May 1, 2013

“I’m a 34-year-old NBA center. I’m black. And I’m gay.”

I didn’t set out to be the first openly gay athlete playing in a major American team sport. But since I am, I’m happy to start the conversation. I wish I wasn’t the kid in the classroom raising his hand and saying, “I’m different.” If I had my way, someone else would have already done this. Nobody has, which is why I’m raising my hand.

When I was younger I dated women. I even got engaged. I thought I had to live a certain way. I thought I needed to marry a woman and raise kids with her. I kept telling myself the sky was red, but I always knew it was blue.

I thought April 2013 could not get any better for gay rights and acceptance when Uruguay, New Zealand, and France all passed legislation allowing same-sex marriage in their countries within 2 weeks of each other, becoming the 12th, 13th, and 14th countries to do so. The last time a country reached that milestone was Denmark back in June 2012.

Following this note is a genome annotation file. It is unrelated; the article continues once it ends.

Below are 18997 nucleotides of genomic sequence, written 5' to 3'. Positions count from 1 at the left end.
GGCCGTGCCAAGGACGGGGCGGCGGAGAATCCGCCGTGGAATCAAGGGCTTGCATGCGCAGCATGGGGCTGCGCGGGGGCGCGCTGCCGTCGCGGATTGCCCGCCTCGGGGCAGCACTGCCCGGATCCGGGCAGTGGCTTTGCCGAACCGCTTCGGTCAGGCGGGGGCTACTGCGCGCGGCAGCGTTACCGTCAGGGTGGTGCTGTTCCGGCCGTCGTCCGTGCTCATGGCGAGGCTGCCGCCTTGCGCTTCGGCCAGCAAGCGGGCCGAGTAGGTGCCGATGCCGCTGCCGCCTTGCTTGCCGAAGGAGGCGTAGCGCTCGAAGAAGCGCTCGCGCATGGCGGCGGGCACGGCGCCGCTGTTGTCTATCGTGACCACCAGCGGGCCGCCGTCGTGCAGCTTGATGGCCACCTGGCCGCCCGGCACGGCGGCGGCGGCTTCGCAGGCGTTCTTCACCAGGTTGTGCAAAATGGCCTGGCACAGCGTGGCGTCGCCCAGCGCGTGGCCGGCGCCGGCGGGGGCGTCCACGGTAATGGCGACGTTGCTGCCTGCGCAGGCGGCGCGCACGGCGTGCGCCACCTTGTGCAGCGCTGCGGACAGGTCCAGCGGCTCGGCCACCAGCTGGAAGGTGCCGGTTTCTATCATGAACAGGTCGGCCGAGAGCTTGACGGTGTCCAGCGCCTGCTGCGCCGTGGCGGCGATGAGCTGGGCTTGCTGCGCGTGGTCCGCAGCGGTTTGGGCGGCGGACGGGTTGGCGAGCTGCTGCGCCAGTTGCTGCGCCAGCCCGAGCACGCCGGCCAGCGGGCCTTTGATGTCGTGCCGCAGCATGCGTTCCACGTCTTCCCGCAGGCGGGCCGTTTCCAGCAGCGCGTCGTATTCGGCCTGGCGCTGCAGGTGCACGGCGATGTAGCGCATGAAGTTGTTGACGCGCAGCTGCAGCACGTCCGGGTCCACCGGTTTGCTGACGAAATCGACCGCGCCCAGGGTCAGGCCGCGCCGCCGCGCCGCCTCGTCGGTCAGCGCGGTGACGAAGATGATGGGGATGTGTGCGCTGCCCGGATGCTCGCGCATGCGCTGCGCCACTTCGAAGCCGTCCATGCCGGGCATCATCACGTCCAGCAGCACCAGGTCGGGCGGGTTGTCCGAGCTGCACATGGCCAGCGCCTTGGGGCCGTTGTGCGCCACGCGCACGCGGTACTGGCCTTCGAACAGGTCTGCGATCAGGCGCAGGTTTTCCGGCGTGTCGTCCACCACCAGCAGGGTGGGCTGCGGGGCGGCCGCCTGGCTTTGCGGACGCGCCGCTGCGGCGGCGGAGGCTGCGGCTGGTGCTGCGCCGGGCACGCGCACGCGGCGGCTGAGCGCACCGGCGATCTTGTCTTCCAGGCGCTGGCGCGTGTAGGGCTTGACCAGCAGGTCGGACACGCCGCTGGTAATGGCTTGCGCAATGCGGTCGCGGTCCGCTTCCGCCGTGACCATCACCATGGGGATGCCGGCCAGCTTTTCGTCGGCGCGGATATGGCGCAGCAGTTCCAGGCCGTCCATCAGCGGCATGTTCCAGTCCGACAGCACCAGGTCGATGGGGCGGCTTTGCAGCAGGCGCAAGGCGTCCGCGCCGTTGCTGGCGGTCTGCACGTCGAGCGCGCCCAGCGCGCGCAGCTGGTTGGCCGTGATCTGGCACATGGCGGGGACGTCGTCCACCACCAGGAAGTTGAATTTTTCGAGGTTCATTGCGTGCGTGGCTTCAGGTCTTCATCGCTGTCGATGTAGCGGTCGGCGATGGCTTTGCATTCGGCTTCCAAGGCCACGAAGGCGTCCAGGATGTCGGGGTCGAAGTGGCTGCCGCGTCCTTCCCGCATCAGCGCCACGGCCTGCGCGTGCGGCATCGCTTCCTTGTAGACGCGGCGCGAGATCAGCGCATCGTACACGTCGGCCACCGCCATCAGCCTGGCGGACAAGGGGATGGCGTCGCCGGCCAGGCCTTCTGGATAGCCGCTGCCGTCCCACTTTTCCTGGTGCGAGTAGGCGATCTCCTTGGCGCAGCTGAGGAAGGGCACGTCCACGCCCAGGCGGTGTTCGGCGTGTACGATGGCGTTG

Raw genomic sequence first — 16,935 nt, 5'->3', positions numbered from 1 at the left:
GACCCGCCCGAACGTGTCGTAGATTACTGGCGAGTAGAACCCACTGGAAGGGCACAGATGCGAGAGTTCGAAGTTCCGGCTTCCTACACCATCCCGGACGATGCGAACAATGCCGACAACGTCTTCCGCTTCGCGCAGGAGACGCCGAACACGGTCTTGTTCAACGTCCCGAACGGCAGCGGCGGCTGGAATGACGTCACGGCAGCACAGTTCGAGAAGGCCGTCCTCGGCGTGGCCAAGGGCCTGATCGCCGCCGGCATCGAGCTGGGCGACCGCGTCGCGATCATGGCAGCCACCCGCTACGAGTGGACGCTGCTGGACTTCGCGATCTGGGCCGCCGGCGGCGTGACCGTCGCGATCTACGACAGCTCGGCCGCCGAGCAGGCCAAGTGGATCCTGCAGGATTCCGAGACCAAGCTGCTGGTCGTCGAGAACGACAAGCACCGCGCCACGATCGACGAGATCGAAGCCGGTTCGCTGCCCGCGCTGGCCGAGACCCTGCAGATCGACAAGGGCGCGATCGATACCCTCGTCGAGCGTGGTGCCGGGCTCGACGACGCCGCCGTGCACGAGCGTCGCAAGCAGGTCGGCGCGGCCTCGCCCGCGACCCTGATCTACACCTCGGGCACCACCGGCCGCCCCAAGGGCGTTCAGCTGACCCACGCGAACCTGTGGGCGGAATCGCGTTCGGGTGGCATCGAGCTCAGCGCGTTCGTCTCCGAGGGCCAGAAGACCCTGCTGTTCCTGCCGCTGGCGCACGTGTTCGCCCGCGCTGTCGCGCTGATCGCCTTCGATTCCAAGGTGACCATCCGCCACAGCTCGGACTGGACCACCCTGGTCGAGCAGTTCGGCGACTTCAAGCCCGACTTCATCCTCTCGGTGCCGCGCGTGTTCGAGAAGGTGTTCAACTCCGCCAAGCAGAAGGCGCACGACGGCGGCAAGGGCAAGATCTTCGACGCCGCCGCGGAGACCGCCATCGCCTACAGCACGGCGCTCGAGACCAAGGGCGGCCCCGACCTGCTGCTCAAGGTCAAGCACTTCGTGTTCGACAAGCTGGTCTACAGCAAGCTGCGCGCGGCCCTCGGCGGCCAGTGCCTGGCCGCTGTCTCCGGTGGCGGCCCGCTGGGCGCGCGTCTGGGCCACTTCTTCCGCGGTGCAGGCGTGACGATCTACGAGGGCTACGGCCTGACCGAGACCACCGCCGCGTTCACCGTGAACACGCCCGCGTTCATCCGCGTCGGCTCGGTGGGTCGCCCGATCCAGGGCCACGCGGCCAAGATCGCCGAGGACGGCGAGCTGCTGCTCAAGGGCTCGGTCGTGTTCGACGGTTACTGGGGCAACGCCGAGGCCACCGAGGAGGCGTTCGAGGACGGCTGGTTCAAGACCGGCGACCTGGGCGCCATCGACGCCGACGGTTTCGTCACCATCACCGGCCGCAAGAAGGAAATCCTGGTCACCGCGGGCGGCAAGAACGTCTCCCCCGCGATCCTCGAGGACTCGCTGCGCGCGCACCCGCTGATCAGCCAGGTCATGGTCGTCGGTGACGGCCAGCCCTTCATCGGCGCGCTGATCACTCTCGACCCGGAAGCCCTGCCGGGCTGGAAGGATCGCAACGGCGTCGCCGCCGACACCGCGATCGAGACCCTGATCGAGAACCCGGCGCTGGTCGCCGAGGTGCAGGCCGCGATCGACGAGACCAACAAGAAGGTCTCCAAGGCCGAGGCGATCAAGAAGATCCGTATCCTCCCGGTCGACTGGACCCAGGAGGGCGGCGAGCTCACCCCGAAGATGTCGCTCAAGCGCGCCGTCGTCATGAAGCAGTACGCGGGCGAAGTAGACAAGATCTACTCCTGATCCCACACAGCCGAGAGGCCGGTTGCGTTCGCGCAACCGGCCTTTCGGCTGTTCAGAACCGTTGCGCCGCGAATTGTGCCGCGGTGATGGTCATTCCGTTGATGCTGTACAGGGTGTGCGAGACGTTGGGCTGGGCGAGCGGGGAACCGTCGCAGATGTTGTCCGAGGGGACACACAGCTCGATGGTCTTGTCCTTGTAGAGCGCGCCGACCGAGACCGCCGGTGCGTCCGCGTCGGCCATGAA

But as the month was ending, Sports Illustrated broke the story on Jason Collins, a 12-year NBA veteran player, coming out as a gay man, the first athlete from any of the four American major league sports (NBA, NFL, MLB, NHL) to do so while not yet retiring. It was a watershed moment and what’s best is that the reaction was ovewhelmingly positive, from Collins’ teammates and coaches in basketball, to former president Clinton, and current President Obama.

Collins’ first-person essay, which you should really read, is a well-written account of his struggles being a professional NBA player hiding in the closet. His interview with ABC News’ George Stephanopoulos is also a good read, providing more background the the path that led to where Jason Collins is now.

I hope that this brave step taken by Jason Collins will pave the way for other players to come out or at least make the sports field an even more tolerable place for athletes who have differing sexual orientations. (All four major league sports have started to enact programs to combat homophobia in their sports.) And I also hope that Collins, who becomes a free agent later this year when his contract with the Washington Wizards ends, will get another season playing the sport that he loves as a proud and out gay man.